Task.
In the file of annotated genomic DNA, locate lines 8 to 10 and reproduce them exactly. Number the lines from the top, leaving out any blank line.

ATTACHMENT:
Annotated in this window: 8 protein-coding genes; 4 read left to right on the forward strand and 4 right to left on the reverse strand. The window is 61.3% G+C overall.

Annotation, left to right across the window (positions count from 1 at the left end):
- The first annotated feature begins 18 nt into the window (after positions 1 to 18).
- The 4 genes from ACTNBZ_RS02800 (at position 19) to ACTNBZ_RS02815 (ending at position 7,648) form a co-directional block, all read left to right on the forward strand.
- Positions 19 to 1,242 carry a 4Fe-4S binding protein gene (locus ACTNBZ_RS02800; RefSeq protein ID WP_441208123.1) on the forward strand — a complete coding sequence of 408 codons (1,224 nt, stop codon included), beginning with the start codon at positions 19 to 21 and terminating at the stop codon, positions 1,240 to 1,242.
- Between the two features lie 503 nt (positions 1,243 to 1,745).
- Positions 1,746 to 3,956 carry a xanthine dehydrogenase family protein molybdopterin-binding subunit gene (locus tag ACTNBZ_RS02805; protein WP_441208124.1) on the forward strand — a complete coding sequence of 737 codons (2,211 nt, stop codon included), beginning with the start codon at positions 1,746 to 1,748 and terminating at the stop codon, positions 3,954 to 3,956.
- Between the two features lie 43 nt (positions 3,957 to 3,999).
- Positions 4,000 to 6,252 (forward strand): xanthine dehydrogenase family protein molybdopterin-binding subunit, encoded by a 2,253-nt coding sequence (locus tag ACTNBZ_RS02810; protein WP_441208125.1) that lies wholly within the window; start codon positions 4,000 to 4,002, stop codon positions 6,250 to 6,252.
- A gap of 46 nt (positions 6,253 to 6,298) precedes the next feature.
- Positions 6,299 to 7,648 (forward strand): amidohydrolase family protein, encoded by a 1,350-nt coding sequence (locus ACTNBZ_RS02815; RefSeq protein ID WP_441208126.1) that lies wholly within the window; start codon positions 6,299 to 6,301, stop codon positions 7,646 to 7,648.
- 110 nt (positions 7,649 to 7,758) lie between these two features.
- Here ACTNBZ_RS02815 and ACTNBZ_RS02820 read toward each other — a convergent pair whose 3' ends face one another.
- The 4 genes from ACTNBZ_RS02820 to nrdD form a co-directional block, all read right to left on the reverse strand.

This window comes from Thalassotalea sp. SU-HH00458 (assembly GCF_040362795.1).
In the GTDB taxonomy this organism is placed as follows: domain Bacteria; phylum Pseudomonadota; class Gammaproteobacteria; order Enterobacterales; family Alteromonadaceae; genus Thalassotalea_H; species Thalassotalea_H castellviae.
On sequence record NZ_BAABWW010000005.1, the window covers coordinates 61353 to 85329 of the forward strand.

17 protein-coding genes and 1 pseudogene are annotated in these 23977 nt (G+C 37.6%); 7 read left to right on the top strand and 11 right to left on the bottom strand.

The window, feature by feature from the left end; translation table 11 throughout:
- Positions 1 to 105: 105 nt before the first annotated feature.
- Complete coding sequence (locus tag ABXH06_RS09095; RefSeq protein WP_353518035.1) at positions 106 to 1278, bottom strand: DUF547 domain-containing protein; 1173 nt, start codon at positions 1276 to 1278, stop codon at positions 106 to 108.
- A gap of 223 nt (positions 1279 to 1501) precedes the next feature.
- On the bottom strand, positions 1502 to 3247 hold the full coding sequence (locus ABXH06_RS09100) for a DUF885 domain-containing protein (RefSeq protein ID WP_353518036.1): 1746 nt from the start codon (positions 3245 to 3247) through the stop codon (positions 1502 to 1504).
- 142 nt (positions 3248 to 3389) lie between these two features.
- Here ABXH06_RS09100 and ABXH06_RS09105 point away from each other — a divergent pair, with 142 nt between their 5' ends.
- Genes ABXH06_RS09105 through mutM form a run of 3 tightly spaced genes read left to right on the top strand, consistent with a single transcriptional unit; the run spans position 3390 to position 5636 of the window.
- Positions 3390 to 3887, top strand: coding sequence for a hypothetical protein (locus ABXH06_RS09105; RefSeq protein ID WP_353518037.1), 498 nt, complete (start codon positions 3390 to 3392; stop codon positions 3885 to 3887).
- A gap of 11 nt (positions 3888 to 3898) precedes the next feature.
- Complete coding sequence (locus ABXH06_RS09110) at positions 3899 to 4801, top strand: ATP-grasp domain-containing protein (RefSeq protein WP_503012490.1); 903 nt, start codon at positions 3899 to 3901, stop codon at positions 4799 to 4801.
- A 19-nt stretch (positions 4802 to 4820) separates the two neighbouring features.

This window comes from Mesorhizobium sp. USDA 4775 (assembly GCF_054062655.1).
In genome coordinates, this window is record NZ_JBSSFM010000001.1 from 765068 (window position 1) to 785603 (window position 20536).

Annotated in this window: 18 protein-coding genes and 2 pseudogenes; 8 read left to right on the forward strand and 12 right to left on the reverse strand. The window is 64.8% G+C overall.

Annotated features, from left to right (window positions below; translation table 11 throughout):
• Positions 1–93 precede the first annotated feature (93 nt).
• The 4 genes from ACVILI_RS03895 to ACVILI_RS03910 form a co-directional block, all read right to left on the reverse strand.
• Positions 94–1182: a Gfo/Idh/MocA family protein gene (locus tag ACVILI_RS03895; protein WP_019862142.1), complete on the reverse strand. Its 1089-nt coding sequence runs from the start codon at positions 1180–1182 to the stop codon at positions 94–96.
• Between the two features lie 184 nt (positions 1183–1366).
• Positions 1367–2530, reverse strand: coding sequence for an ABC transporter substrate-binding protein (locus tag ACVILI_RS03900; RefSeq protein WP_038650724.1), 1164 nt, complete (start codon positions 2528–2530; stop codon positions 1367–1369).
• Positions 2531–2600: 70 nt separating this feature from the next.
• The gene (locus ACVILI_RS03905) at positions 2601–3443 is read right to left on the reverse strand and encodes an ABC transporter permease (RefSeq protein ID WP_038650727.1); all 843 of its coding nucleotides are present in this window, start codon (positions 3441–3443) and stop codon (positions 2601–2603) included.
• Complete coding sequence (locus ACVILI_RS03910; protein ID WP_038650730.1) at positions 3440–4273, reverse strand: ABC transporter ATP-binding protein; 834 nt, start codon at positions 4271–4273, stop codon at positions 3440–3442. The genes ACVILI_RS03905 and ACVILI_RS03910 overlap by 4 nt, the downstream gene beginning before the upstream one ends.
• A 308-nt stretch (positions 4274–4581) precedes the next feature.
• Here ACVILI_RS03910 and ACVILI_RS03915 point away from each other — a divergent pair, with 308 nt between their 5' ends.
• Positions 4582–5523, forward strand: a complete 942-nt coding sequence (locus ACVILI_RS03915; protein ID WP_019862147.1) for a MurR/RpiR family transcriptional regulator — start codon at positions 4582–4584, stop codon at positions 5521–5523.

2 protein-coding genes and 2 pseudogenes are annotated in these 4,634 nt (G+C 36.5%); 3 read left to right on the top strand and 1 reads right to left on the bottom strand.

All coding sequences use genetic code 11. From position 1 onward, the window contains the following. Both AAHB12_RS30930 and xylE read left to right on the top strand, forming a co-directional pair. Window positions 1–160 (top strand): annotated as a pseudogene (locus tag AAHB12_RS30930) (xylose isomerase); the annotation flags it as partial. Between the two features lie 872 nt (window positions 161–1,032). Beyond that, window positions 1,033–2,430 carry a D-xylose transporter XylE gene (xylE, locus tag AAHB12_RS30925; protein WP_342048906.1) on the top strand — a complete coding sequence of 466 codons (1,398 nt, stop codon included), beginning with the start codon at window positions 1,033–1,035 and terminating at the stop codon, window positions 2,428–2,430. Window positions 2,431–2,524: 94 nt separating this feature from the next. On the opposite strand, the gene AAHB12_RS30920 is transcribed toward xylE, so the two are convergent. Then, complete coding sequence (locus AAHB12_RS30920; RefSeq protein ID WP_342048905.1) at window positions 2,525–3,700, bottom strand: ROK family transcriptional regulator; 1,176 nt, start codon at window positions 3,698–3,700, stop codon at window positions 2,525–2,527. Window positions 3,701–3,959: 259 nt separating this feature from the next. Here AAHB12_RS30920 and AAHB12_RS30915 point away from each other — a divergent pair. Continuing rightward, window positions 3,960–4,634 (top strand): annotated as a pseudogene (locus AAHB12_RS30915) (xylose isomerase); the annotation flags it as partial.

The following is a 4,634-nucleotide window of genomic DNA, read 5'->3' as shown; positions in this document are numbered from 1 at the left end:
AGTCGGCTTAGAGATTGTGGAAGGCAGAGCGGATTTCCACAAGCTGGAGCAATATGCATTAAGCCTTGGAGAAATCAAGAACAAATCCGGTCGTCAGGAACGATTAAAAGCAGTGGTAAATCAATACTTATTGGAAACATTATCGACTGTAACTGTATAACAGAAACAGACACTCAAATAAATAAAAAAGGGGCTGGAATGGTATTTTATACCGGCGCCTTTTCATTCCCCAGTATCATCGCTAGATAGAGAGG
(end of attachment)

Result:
- Between the two features lie 43 nt (positions 3,957 to 3,999).
- Positions 4,000 to 6,252 (forward strand): xanthine dehydrogenase family protein molybdopterin-binding subunit, encoded by a 2,253-nt coding sequence (locus tag ACTNBZ_RS02810; protein WP_441208125.1) that lies wholly within the window; start codon positions 4,000 to 4,002, stop codon positions 6,250 to 6,252.
- A gap of 46 nt (positions 6,253 to 6,298) precedes the next feature.